Exclusive: Diet Pills Trigger Breakdown?Needing to lose weight quickly to pass a physical exam, Army reservist Sainah turned to diet pills that she had used successfully in the past. Sainah claims that this batch of pills, however, caused her to experience anger and insomnia so severe, she had a psychotic breakdown, which led her to be committed to a hospital mental ward for 72 hours.
Sainah, 26, says that three days after she started taking the diet pills, she stopped sleeping. Although she says she quit the pills after five days, Sainah's symptoms allegedly escalated to the point where she abused family and friends verbally, trashed her house and brandished a knife at her mother.
Sainah alleges, in a lawsuit against the store where she purchased the natural diet supplement, that the pills contained sibutramine, a chemical banned by the Food and Drug Administration in 2010. The pills also allegedly contained phenolphthalein, a laxative the FDA restricts in over-the-counter medications.
"It's completely embarrassing," Sainah says. "The fights, the relationships that have been affected by this. It was embarrassing even going back to work."
Gastric Surgery to Save a Girl's Life?
Alexis, 12, has gained 150 pounds in two years, and she's still gaining weight, at the rate of two pounds per week.
When Alexis was 9 years old, she was a happy and contented 52 pounds. All that changed, however, when she started suffering from severe headaches, and her growth rate slowed.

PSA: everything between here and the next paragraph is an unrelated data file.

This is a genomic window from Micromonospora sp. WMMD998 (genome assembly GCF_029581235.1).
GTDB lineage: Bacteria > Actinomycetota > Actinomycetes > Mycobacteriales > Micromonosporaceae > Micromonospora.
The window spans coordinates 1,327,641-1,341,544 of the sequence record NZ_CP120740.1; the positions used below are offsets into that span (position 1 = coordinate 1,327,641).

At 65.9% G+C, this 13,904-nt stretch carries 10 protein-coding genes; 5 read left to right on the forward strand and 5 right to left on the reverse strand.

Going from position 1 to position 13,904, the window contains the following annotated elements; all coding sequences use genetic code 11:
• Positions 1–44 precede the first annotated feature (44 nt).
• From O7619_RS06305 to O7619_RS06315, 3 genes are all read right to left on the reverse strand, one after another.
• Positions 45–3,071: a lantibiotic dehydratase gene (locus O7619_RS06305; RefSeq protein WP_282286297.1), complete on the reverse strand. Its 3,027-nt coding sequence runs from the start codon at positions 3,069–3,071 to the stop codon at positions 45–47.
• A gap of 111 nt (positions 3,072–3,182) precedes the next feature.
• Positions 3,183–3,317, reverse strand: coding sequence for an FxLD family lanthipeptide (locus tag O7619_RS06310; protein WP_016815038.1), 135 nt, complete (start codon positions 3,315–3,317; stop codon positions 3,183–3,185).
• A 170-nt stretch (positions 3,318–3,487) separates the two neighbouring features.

An MRI showed a benign brain tumor had developed in the central part of Alexis' brain, close to the hypothalamus and pituitary gland. The hypothalamus regulates appetite, and when damaged, the hormone that tells your brain when you are full can no longer interact with receptors on the hypothalamus.
Doctors successfully removed Alexis' tumor, but another complication arose. "She woke up out of surgery hungry, and the hunger has just never stopped," Alexis' mom, Jenny, explains.
Myth or Reality: Root Canals Linked to Cancer?A quick search of the Internet can turn up millions of results claiming that root canals lead to a cancer diagnosis. Endodontist Dr. Alex Parsi joins The Doctors to set the record straight.
Exclusive: Is ADHD a Medical Myth?
One in every 10 American children is diagnosed with Attention Deficit Hyperactivity Disorder. And more than 3.5 million kids between the ages of 4 and 17 are now taking a drug to control their ADHD, according to a study by the Centers for Disease Control and Prevention.
Neurologist Dr. Richard Saul, who explains his theory that ADHD does not exist in his new book, ADHD Does Not Exist: The Truth About Attention Deficit and Hyperactivity Disorder , debates with psychologist Dr. Stephanie Marcy who adamantly believes the condition is real.
Dr. Saul explains that ADHD is a collection of symptoms, rather than a disease. Treating it as a disease, he says, may cause doctors to miss underlying conditions that could be causing the symptoms.
"I have in the book, 20 chapters of 20 different conditions that all mimic the signs and symptoms of ADHD," Dr. Saul says. "Anything from thyroid problems, not enough iron in their system, too much lead."
ADHD does exist, says Dr. Marcy. "In my practice, I treat a lot of children and adolescents with ADHD. But it's not a two-minute checklist that's completed and, 'Oh, you have these symptoms,' and that's it."
Pediatrician Dr. Jim Sears says a prescription is not always the answer. "ADHD doesn't equal Ritalin," he explains. "ADHD should equal a bunch of life skills, life changes, to cope with it and maybe some Ritalin."